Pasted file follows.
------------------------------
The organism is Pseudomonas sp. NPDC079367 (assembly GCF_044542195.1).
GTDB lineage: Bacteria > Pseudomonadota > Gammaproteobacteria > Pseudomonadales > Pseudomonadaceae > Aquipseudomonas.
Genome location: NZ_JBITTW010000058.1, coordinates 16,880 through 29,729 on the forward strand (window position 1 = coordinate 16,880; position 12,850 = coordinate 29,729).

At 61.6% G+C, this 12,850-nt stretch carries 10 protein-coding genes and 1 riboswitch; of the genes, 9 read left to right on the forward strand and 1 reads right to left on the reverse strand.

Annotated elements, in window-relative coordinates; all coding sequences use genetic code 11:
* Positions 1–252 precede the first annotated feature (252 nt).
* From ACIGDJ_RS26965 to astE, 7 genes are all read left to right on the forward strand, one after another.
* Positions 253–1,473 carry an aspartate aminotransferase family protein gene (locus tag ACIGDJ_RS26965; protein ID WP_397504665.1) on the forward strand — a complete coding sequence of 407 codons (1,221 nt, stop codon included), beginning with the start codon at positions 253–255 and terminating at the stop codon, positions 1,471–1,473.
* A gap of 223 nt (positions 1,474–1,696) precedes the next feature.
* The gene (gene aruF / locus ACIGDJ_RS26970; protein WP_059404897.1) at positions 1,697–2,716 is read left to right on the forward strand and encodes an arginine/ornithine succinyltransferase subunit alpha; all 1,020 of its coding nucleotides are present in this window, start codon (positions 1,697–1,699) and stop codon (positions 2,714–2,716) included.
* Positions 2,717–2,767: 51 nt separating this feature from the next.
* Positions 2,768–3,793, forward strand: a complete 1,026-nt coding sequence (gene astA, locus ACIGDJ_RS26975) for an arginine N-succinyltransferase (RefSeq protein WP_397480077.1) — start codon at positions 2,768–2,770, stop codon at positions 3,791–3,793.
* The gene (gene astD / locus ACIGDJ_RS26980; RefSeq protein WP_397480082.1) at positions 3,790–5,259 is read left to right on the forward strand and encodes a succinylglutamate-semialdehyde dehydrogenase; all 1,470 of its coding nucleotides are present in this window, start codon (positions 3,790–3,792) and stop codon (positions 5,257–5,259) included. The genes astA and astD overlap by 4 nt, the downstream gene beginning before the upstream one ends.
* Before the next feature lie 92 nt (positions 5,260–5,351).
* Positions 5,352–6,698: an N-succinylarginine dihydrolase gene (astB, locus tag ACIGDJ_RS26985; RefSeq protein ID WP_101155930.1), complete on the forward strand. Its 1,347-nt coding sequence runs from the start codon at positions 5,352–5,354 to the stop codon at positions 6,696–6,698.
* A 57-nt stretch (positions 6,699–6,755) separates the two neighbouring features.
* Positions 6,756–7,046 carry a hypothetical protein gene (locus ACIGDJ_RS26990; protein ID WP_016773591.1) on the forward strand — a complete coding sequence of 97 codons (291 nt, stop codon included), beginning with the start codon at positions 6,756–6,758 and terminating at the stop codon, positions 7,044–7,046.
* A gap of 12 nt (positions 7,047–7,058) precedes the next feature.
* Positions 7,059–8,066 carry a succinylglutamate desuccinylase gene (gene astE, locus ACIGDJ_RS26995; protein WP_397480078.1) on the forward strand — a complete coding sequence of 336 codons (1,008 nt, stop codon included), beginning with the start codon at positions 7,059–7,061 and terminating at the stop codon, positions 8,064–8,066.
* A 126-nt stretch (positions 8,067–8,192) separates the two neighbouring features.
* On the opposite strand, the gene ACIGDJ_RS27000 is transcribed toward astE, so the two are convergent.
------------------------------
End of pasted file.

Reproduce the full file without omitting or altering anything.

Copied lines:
The organism is Pseudomonas sp. NPDC079367 (assembly GCF_044542195.1).
GTDB lineage: Bacteria > Pseudomonadota > Gammaproteobacteria > Pseudomonadales > Pseudomonadaceae > Aquipseudomonas.
Genome location: NZ_JBITTW010000058.1, coordinates 16,880 through 29,729 on the forward strand (window position 1 = coordinate 16,880; position 12,850 = coordinate 29,729).

At 61.6% G+C, this 12,850-nt stretch carries 10 protein-coding genes and 1 riboswitch; of the genes, 9 read left to right on the forward strand and 1 reads right to left on the reverse strand.

Annotated elements, in window-relative coordinates; all coding sequences use genetic code 11:
* Positions 1–252 precede the first annotated feature (252 nt).
* From ACIGDJ_RS26965 to astE, 7 genes are all read left to right on the forward strand, one after another.
* Positions 253–1,473 carry an aspartate aminotransferase family protein gene (locus tag ACIGDJ_RS26965; protein ID WP_397504665.1) on the forward strand — a complete coding sequence of 407 codons (1,221 nt, stop codon included), beginning with the start codon at positions 253–255 and terminating at the stop codon, positions 1,471–1,473.
* A gap of 223 nt (positions 1,474–1,696) precedes the next feature.
* The gene (gene aruF / locus ACIGDJ_RS26970; protein WP_059404897.1) at positions 1,697–2,716 is read left to right on the forward strand and encodes an arginine/ornithine succinyltransferase subunit alpha; all 1,020 of its coding nucleotides are present in this window, start codon (positions 1,697–1,699) and stop codon (positions 2,714–2,716) included.
* Positions 2,717–2,767: 51 nt separating this feature from the next.
* Positions 2,768–3,793, forward strand: a complete 1,026-nt coding sequence (gene astA, locus ACIGDJ_RS26975) for an arginine N-succinyltransferase (RefSeq protein WP_397480077.1) — start codon at positions 2,768–2,770, stop codon at positions 3,791–3,793.
* The gene (gene astD / locus ACIGDJ_RS26980; RefSeq protein WP_397480082.1) at positions 3,790–5,259 is read left to right on the forward strand and encodes a succinylglutamate-semialdehyde dehydrogenase; all 1,470 of its coding nucleotides are present in this window, start codon (positions 3,790–3,792) and stop codon (positions 5,257–5,259) included. The genes astA and astD overlap by 4 nt, the downstream gene beginning before the upstream one ends.
* Before the next feature lie 92 nt (positions 5,260–5,351).
* Positions 5,352–6,698: an N-succinylarginine dihydrolase gene (astB, locus tag ACIGDJ_RS26985; RefSeq protein ID WP_101155930.1), complete on the forward strand. Its 1,347-nt coding sequence runs from the start codon at positions 5,352–5,354 to the stop codon at positions 6,696–6,698.
* A 57-nt stretch (positions 6,699–6,755) separates the two neighbouring features.
* Positions 6,756–7,046 carry a hypothetical protein gene (locus ACIGDJ_RS26990; protein ID WP_016773591.1) on the forward strand — a complete coding sequence of 97 codons (291 nt, stop codon included), beginning with the start codon at positions 6,756–6,758 and terminating at the stop codon, positions 7,044–7,046.
* A gap of 12 nt (positions 7,047–7,058) precedes the next feature.
* Positions 7,059–8,066 carry a succinylglutamate desuccinylase gene (gene astE, locus ACIGDJ_RS26995; protein WP_397480078.1) on the forward strand — a complete coding sequence of 336 codons (1,008 nt, stop codon included), beginning with the start codon at positions 7,059–7,061 and terminating at the stop codon, positions 8,064–8,066.
* A 126-nt stretch (positions 8,067–8,192) separates the two neighbouring features.
* On the opposite strand, the gene ACIGDJ_RS27000 is transcribed toward astE, so the two are convergent.